So, unbeknownst to my family, I did not plan on enjoying the delicious cheese pizza spread before. When they offered to split a large with me, I claimed that I simply wasn’t hungry. But I was hungry — especially pizza hungry. I ordered a salad and asked for no cheese, thinking that that was a safe vegan bet. However, as soon I saw the salad, I realized I overlooked the dressing, which was primarily mayonnaise.

A careless mistake now put me in a predicament. Eat the salad I ordered even though it wasn’t vegan? Hassle the waiter by ordering another salad? Or gave into the temptation and pressure from my family and eat the pizza?

Fighting Temptation Got the Better of Me

cheese, pizza, broccoli, mozzarella, pesto
Nicole Landry

On that day, pizza won, and all bets were off. Not only did I cave for the pizza, but I also scarfed down the birthday cupcakes and ice cream. Maybe I should have told them I was vegan beforehand and endured the skepticism.

But that didn’t change the fact that I chose to eat the pizza. I went home devastated. Not only had I failed the poor animals I imagined I was saving, but I had especially failed myself. If I couldn’t control myself around pizza, then how could I accomplish anything in life?

After that day, I abandoned my challenge, but not because I didn’t want to eat vegan anymore. I realized my perspective on it wasn’t healthy: adopting a new diet for a month and expecting it to change my life was absurd.

Maybe only eating vegan food for a month would help me feel and look healthier, but that change could quickly be undone if I immediately went back to my old eating habits. And as for the cows who sacrificed their milk for pizza and ice cream, I’m sure they’d prefer if I ate vegan throughout the year instead of just during one month.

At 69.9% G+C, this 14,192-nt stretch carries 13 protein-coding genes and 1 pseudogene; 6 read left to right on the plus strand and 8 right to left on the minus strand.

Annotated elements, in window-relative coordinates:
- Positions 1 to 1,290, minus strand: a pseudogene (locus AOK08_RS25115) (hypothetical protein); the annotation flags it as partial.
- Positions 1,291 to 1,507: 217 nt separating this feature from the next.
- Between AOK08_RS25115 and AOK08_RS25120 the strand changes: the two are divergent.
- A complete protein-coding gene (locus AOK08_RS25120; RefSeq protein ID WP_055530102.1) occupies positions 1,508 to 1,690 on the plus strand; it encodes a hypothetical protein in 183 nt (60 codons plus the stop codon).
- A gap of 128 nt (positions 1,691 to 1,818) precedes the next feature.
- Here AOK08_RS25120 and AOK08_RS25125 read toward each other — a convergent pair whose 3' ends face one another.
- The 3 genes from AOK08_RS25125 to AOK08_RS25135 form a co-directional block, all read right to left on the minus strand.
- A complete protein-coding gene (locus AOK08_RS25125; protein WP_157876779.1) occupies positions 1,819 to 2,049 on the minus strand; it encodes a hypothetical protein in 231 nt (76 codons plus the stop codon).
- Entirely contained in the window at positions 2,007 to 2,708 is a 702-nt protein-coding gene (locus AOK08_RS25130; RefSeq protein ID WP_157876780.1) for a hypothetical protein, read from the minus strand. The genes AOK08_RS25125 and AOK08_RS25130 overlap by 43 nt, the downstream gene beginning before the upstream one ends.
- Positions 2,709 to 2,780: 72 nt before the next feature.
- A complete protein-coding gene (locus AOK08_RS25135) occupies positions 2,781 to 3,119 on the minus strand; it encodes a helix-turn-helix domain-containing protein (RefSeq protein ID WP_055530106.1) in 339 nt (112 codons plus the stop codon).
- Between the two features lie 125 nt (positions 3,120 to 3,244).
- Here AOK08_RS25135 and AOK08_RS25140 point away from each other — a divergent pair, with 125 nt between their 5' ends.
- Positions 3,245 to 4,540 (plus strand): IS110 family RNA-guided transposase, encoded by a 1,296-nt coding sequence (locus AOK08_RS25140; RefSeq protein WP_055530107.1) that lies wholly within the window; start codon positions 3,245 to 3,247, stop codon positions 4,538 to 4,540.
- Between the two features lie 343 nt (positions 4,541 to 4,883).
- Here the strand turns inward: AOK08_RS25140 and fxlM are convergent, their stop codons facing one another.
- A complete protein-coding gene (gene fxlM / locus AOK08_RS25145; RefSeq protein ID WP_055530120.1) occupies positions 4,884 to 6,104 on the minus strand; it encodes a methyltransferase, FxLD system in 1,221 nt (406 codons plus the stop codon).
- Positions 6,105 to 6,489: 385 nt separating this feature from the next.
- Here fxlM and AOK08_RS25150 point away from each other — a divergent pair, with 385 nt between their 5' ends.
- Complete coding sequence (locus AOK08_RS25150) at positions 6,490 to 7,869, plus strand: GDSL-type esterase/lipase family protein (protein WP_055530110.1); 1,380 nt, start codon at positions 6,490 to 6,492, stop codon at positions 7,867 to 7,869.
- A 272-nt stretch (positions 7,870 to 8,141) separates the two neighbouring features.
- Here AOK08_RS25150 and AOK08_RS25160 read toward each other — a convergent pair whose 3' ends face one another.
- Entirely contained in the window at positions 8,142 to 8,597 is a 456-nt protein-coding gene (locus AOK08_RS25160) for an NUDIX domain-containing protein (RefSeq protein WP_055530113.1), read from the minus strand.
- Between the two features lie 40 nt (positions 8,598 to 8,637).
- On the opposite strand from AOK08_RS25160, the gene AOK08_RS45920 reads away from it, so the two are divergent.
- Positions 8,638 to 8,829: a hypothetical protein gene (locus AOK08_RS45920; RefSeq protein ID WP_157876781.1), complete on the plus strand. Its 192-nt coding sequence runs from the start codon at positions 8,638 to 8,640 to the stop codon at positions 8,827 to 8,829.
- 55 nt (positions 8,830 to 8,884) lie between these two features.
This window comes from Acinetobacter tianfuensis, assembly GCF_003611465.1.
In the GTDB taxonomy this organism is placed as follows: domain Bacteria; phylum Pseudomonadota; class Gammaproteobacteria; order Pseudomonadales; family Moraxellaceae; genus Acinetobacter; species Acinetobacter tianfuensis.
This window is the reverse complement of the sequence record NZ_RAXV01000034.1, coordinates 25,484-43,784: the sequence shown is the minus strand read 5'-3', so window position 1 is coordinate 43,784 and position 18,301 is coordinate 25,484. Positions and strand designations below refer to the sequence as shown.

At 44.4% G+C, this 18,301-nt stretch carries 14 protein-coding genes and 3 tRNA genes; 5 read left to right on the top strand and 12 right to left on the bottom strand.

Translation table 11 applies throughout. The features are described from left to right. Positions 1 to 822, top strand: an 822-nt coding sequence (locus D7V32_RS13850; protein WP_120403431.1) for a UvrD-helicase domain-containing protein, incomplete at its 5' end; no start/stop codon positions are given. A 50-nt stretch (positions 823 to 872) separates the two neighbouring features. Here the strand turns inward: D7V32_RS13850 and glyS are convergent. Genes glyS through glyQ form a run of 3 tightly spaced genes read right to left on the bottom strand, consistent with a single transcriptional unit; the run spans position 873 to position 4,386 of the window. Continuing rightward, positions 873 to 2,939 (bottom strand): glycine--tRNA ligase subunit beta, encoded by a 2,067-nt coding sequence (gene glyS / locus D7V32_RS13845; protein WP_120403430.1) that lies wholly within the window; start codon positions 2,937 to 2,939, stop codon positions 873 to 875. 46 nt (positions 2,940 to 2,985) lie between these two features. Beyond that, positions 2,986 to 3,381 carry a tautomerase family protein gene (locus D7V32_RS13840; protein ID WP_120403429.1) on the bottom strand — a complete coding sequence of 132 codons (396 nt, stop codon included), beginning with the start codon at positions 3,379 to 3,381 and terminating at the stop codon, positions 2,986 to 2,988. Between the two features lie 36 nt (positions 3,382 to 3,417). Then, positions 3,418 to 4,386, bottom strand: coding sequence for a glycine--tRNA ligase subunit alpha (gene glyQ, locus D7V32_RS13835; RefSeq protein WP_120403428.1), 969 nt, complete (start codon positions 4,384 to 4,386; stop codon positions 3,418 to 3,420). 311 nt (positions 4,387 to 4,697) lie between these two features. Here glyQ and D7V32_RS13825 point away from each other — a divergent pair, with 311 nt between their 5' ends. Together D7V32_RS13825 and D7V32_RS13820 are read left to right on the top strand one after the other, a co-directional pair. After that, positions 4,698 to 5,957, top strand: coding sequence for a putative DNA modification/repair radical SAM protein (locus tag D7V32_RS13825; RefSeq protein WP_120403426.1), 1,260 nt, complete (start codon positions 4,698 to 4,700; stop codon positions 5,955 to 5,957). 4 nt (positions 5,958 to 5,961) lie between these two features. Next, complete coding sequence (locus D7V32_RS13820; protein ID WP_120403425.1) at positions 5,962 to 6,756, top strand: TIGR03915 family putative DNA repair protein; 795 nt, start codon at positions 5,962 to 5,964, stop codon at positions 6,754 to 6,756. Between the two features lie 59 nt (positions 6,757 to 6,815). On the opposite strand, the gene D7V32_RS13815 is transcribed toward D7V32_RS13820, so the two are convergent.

Since the challenge, I have actually continued my goal to eat healthy and to eat more vegan foods. By having cheese and non-vegan desserts every now and again, I can still enjoy my favorite foods without beating myself up over it.

No matter how ambitious my goal, I could never succeed if I couldn't sustain my new habits. By abandoning my short term, rigid plan and instead modifying it to my long term, daily life, I still managed to feel better and lose weight, all the while leaving a little room for imperfect eating.

Finding New Favorites in Old Places Kept Me Going

Nicole Landry

As for the two weeks I was vegan, I gained a better picture of what I would go through if I became a vegan permanently in the future. For the most part, I still got to enjoy food from my favorite places like Taco Bell. As the trend grows, it will only be easier for everyone to try delicious vegan food.

For now, however, being vegan means you often have to deal with awkward encounters at restaurants or at home with non-vegan family. But these little upsets are insignificant when you remember the greater impact you’re having on your health, animal welfare, and the environment.

Even though I gave up on my New Year’s resolution, I was able to adopt a much healthier way of living. Whether you’re a meat eater, a vegan, a health nut, or an Oreo addict, no one should ever feel compelled to change just because it’s a new year, and you especially shouldn’t feel ashamed for trying. Healthy life choices don’t need a holiday to happen. You can start finding your “new you” any time of year.